Any person who has been injured in an accident in Florida that was not their fault may be entitled to file a Florida personal injury claim. There are all sorts of accidents that take place which cause personal injuries like auto accidents, slip and falls, motor cycle accidents, truck accidents and many more.
As long as you can collect together enough evidence that proves that the injury was not your fault but it was caused by someone else you may be eligible to file a personal injury claim in Florida which covers any financial hardship caused by the accident and injury. In Florida a successful personal injury claim includes the following:
- the cost of repairs to your auto (if applicable);
- any loss of wages while you are unable to work;
- an amount calculated that will cover the pain and suffering caused by the unexpected accident.
However, you may require some Florida personal injury help so that you can be sure you get the personal injury compensation you deserve.
How Do I File a Claim in Florida?
Before you have reached the final decision to file a personal injury claim you should be certain that you have enough evidence available to back up your claim which proves you weren’t the cause of the accident that led to your injury. You also need to consider Florida’s statute of limitations which is the time you are given to file a personal injury claim following your injury.
Under Florida's statute of limitations for personal injury cases, you have 4 years from the date of the accident to file a lawsuit in Florida's civil courts (this law can be found at Florida Statutes Annotated section 95.11(3)). If you do not file your claim within this timeframe, the court will probably refuse to hear your case.
How Do I Prove Negligence in Florida?
Proving negligence in a personal injury claim may depend on the evidence you are able to gather together which will work in your favor. There are several different types of evidence that can be used to back up your personal injury claim in Florida like:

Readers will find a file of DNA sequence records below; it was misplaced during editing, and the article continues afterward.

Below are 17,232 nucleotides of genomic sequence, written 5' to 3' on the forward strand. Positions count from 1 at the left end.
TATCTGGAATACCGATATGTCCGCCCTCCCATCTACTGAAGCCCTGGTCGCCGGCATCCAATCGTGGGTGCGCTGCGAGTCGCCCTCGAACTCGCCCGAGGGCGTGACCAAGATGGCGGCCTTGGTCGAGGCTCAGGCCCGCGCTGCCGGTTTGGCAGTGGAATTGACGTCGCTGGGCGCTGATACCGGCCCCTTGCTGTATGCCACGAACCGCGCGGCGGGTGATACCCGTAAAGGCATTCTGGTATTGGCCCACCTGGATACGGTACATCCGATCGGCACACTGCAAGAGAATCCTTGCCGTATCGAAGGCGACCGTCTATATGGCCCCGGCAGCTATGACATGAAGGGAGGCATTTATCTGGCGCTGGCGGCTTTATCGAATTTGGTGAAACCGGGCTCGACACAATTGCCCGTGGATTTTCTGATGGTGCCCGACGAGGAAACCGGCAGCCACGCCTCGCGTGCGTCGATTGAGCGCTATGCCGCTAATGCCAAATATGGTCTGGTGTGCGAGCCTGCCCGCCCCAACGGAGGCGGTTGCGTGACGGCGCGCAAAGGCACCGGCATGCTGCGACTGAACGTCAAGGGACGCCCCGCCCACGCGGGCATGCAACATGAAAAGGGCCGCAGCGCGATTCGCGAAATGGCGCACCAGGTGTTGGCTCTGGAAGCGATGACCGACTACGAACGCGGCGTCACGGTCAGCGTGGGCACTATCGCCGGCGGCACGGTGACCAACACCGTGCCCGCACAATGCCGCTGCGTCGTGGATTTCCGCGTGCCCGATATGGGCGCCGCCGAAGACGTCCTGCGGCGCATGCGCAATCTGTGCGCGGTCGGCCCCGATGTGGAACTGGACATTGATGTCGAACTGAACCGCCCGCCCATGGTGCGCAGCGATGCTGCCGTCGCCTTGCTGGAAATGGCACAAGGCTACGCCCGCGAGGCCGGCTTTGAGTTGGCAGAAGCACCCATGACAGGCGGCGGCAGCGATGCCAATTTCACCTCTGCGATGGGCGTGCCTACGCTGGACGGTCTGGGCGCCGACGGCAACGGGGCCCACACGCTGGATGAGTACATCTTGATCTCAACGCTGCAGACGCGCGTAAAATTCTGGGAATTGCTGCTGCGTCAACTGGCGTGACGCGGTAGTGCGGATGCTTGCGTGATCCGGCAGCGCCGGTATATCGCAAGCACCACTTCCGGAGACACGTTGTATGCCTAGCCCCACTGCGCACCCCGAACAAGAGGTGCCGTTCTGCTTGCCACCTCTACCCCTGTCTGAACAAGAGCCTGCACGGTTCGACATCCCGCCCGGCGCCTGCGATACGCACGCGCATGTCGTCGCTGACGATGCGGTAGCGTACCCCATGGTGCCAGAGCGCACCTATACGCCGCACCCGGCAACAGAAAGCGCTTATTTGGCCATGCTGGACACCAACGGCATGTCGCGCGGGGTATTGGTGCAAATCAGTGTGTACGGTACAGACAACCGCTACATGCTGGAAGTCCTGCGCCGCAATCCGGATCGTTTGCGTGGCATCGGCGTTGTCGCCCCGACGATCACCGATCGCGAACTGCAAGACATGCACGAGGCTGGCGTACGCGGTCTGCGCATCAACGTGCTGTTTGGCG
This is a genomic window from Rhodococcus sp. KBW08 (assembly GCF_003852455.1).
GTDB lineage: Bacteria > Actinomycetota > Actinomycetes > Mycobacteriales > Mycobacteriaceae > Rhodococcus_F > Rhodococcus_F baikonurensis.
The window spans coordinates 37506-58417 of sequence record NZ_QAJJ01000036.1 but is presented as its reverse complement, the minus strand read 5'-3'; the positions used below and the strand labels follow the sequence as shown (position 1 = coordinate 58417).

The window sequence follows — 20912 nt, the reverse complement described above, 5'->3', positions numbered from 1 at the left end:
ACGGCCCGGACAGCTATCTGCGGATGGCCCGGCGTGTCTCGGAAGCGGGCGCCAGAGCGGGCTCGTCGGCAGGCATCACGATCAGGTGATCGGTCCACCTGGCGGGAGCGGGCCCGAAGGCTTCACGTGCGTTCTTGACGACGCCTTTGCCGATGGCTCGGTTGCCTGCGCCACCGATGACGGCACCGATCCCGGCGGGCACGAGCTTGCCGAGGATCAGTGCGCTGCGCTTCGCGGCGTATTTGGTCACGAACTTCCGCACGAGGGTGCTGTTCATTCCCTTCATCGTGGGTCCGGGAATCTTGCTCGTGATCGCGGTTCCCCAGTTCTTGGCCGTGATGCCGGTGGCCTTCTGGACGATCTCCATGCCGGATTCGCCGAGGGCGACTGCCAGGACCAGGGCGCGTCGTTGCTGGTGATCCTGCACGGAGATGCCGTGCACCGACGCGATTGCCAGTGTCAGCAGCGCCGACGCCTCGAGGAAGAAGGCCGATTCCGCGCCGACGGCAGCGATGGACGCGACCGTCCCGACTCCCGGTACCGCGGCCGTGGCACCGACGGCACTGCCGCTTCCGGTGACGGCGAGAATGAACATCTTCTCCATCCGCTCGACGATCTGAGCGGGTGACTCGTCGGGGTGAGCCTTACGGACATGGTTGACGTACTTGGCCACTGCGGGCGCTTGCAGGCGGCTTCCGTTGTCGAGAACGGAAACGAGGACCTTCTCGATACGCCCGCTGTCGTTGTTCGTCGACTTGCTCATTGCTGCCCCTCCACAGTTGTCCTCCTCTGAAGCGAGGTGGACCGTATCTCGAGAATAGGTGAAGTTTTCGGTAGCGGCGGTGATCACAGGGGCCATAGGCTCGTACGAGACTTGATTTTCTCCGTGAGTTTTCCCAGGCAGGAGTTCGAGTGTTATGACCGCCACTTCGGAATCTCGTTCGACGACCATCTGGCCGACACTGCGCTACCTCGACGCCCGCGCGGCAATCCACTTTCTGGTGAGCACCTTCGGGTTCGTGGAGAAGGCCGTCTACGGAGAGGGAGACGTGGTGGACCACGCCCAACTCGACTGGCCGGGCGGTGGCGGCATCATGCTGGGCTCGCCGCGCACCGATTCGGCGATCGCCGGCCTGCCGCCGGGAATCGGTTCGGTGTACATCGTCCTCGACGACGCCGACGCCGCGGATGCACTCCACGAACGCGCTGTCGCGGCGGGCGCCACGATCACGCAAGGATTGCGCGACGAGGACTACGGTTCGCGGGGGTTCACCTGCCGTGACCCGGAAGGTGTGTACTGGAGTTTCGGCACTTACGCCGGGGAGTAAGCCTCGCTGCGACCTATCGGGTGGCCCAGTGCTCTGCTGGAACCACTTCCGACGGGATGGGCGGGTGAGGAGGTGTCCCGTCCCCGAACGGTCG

- a medical report written by your physician which includes your diagnosis and expected recovery time;
- the police report written about your accident;
- oral and written accounts provided by eye witnesses;
- receipts showing medical treatment you have paid for so far;
- photos retrieved from security cameras close by, if possible;
- photos taken at the accident scene.
In a few personal injury cases, it may be argued, particularly by the insurer of the defendant that the person injured is actually to blame or partly to blame for causing the accident. Florida follows a pure comparative negligence rule and under this rule, the amount of compensation ("damages") you may be entitled to receive will be reduced by an amount that is equal to your percentage of fault for the accident. Courts in Florida are obligated to follow this rule in an injury case.
What Kind of Compensation Can I Receive in Florida?
There are two main types of damages that may be added to a personal injury claim. These are economic and non-economic damages. Economic damages can be calculated in cash terms and represents the money that the injured person has lost because of the effects of the injury or has to pay out due to the injury.
Economic damages may include the following:
- property damage;
- medical treatment bills;
- lost earning capacity;
- loss of wages.
Non-economic damages could include:
- disfigurement caused by the injury;
- emotional distress caused by the injury;
- loss of enjoyment of life;
- pain and suffering;
- physical impairment, like the inability to use a limb or organ.
Florida law on damage caps is generally only applicable to punitive damages. In most injury cases, Florida limits the award of punitive damages to 3X the amount of the compensatory damages, or $500,000 whichever is greater. Punitive damages are typically only available in a small number of injury cases. These damages are meant to punish the person found to be at fault for particularly dangerous or reprehensible behavior that caused your injury.
How Do I Get Personal Injury Help in Florida?
A personal injury lawyer should be contacted who may explain what rights you have to claim compensation and whether your case is sufficient to enable you to qualify for personal injury compensation. Your lawyer can, if required, act as your representative in court and speak on your behalf.
Most personal injury claims are settled out of court but if yours is complex the only way to resolve it and get your compensation entitlements is to take the matter to court. This is when you may need the most personal injury help you can get.
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